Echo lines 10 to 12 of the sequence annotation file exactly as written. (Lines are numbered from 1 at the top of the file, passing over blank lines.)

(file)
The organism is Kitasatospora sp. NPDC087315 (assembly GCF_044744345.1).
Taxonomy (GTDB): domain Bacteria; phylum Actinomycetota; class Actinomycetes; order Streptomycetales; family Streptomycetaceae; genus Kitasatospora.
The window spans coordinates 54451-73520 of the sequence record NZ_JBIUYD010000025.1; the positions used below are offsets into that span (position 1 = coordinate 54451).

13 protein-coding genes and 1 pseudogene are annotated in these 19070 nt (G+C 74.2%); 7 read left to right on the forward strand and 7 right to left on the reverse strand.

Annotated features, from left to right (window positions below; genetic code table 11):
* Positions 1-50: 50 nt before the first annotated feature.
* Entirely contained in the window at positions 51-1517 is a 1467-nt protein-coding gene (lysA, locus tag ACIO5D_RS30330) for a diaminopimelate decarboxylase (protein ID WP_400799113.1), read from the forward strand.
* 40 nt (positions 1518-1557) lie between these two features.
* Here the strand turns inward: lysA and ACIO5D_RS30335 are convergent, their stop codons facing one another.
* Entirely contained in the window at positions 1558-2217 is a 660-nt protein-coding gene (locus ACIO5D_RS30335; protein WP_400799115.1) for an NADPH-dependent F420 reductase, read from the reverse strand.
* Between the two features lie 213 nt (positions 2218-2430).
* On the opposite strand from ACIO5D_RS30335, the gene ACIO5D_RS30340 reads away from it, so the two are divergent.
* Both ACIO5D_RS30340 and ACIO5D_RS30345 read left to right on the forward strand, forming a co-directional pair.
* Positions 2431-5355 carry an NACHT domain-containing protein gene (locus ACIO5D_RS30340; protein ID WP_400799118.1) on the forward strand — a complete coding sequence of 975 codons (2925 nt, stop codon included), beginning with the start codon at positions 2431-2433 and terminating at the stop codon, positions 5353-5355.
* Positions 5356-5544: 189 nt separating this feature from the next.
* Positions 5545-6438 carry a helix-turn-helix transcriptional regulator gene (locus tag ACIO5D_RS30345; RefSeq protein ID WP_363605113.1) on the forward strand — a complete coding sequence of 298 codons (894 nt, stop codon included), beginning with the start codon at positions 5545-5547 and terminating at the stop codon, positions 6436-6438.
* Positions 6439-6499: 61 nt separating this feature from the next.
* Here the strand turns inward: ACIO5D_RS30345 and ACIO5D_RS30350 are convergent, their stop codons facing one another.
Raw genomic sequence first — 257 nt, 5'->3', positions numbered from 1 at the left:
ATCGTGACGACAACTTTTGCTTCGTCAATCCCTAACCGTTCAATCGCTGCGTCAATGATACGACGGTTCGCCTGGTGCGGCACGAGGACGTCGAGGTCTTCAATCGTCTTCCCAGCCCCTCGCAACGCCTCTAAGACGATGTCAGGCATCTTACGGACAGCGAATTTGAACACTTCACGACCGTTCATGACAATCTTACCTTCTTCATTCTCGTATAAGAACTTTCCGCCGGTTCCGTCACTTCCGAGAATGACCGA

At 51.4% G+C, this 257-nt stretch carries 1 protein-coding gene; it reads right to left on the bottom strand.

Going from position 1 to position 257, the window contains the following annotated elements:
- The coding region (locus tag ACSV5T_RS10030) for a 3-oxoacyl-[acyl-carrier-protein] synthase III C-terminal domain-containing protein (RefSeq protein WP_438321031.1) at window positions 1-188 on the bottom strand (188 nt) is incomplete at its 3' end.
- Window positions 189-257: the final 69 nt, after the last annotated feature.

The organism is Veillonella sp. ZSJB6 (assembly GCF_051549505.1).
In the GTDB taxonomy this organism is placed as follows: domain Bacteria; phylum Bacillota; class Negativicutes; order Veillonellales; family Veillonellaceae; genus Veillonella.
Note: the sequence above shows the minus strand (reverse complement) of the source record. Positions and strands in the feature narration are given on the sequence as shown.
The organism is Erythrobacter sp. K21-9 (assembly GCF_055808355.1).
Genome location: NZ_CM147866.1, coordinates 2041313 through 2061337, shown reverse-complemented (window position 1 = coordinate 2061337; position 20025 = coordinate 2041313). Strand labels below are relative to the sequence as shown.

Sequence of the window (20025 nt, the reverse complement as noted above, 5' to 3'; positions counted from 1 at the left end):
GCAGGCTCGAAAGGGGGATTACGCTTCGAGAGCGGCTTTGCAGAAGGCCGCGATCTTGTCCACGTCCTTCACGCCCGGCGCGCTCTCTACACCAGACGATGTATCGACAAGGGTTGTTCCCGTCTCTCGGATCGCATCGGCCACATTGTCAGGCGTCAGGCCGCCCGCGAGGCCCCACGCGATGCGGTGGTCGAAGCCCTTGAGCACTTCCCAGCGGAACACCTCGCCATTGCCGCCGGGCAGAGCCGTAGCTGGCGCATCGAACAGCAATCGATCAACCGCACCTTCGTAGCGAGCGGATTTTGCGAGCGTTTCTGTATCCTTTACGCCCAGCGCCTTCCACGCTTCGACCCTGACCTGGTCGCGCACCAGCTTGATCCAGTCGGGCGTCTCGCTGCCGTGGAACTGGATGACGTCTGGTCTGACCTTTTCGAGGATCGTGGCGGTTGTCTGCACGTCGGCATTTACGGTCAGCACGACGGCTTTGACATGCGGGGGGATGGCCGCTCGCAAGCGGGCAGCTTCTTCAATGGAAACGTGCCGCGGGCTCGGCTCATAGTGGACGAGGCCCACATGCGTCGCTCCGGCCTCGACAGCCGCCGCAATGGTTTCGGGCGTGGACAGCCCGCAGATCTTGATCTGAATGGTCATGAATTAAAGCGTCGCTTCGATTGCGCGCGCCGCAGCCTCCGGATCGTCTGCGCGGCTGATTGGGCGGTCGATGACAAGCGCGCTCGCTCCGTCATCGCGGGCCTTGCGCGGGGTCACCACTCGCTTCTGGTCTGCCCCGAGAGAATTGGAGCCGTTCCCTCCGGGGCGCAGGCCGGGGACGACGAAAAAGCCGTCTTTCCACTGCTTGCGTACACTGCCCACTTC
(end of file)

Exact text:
* Entirely contained in the window at positions 1558-2217 is a 660-nt protein-coding gene (locus ACIO5D_RS30335; protein WP_400799115.1) for an NADPH-dependent F420 reductase, read from the reverse strand.
* Between the two features lie 213 nt (positions 2218-2430).
* On the opposite strand from ACIO5D_RS30335, the gene ACIO5D_RS30340 reads away from it, so the two are divergent.